In this article we explain Illinois guardianships and revocable living trusts and answer the question, “what powers does a guardianship have over the ward’s trusts?” We answer, “what happens to a revocable living trust if a guardian is appointed for the grantor?” and “what power does a guardian have over a ward’s revocable living trust?”
For some foundational information about guardianship, check out our article: Illinois Guardianship Explained. For more on revocable living trusts, check out: Illinois Revocable Living Trusts Explained.
When an individual creates a revocable living trust, he or she is known as the “grantor” of the trust. Generally, the grantor of the trust is also the initial trustee and beneficiary of the trust. The trustee is the person responsible for managing the assets of the trust for the benefit of the beneficiaries according to the terms of the trust. This means that while the grantor is of sound mind, he or she will generally manage trust assets just like any other assets in his or her individual name.
If a guardian is appointed for the grantor of a revocable living trust, this generally means that the grantor has been adjudicated by the court as being legally disabled. Depending on the wording of the court’s order and the terms of the trust, an adjudication of legal disability will generally mean that the person named in the trust as successor trustee will take over the management and distribution of trust assets. In most cases, the grantor will remain the beneficiary of the trust.
This means that the new trustee will now be in charge of managing trust assets for the benefit of the disabled adult. The new trustee may be the same person as the guardian for the disabled adult, or the trustee may be a different person. If the trustee is a different person from the guardian, the trustee will maintain control over assets that are owned by the trust while the guardian of the estate will have control over assets owned by the disabled adult outside of the trust.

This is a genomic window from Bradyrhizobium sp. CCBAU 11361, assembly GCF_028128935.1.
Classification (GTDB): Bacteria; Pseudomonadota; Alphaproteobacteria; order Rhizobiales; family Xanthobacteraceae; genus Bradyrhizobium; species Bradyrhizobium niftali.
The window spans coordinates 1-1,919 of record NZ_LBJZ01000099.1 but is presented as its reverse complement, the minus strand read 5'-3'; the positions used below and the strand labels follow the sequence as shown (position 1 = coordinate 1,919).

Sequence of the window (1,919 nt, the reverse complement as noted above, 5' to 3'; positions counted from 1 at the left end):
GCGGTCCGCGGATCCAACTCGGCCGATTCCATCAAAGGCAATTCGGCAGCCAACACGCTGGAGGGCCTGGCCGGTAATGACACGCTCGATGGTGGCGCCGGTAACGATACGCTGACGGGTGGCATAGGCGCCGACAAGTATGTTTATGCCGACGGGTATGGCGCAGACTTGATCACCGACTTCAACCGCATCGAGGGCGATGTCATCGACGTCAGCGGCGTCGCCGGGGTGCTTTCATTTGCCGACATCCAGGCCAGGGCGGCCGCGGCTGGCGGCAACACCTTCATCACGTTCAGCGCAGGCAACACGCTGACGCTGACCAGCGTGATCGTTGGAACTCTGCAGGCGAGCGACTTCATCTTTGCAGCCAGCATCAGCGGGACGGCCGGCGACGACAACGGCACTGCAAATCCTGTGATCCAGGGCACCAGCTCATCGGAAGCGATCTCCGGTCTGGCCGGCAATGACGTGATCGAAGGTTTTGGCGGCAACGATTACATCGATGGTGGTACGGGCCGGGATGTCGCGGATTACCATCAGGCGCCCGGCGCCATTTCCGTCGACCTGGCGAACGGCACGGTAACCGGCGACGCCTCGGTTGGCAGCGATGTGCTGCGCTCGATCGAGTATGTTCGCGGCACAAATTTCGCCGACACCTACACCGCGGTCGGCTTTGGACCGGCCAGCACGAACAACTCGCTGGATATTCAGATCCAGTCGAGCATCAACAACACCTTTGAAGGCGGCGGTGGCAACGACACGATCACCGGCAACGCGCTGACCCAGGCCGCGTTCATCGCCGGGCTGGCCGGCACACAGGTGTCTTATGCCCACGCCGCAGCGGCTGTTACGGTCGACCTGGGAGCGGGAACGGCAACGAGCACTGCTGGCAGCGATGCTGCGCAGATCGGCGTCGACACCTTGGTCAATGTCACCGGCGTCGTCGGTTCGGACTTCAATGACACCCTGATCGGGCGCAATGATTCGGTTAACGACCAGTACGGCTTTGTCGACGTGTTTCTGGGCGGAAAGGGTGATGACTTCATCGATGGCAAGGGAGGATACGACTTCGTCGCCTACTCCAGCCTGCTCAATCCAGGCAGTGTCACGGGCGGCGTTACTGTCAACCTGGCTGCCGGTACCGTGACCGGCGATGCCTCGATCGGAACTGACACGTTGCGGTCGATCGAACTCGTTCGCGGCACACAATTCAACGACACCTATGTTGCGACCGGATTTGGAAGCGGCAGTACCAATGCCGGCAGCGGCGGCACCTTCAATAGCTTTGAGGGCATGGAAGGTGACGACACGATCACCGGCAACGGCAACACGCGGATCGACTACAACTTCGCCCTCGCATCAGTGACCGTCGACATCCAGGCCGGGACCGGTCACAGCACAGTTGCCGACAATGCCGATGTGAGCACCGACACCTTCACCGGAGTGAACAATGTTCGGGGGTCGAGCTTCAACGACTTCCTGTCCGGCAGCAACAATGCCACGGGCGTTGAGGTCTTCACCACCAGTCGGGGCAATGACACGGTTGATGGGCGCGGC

A guardian generally does not have the power to revoke his or her ward’s revocable living trust. However, the guardian does have the power to create a revocable living trust on the ward’s behalf and fund it with trust assets to effectuate the ward’s wishes.
A guardian does not have the power to compel a trustee to distribute funds from a disabled adult’s trust to the guardian. However, if the guardian believes that the trustee is abusing his or her discretion with respect to distribution or management of the assets of the trust, the guardian may petition the court to have the trustee removed or to order the trustee to take certain actions.
Courts have the power to amend the terms of revocable trusts to effectuate the wishes of the ward, including changing beneficiaries.
The guardian has a right to accountings of trust assets, liabilities, income and expenses from the trustee.